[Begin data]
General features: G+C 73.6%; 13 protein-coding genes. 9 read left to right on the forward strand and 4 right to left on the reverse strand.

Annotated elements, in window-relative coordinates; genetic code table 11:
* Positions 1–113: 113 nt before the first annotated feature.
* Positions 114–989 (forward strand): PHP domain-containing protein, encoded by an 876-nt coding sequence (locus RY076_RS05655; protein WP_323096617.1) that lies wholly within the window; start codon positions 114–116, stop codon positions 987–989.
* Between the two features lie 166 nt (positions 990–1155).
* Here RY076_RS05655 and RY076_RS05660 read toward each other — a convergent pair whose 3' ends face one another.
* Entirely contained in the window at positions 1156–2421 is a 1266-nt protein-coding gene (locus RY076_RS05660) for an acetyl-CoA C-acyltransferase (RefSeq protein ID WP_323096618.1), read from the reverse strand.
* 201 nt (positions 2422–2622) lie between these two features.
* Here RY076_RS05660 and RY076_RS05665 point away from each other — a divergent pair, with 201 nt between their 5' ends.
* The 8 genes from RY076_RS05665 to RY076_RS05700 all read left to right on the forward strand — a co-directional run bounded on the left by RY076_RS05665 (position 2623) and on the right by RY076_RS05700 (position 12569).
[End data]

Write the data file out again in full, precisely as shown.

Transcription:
General features: G+C 73.6%; 13 protein-coding genes. 9 read left to right on the forward strand and 4 right to left on the reverse strand.

Annotated elements, in window-relative coordinates; genetic code table 11:
* Positions 1–113: 113 nt before the first annotated feature.
* Positions 114–989 (forward strand): PHP domain-containing protein, encoded by an 876-nt coding sequence (locus RY076_RS05655; protein WP_323096617.1) that lies wholly within the window; start codon positions 114–116, stop codon positions 987–989.
* Between the two features lie 166 nt (positions 990–1155).
* Here RY076_RS05655 and RY076_RS05660 read toward each other — a convergent pair whose 3' ends face one another.
* Entirely contained in the window at positions 1156–2421 is a 1266-nt protein-coding gene (locus RY076_RS05660) for an acetyl-CoA C-acyltransferase (RefSeq protein ID WP_323096618.1), read from the reverse strand.
* 201 nt (positions 2422–2622) lie between these two features.
* Here RY076_RS05660 and RY076_RS05665 point away from each other — a divergent pair, with 201 nt between their 5' ends.
* The 8 genes from RY076_RS05665 to RY076_RS05700 all read left to right on the forward strand — a co-directional run bounded on the left by RY076_RS05665 (position 2623) and on the right by RY076_RS05700 (position 12569).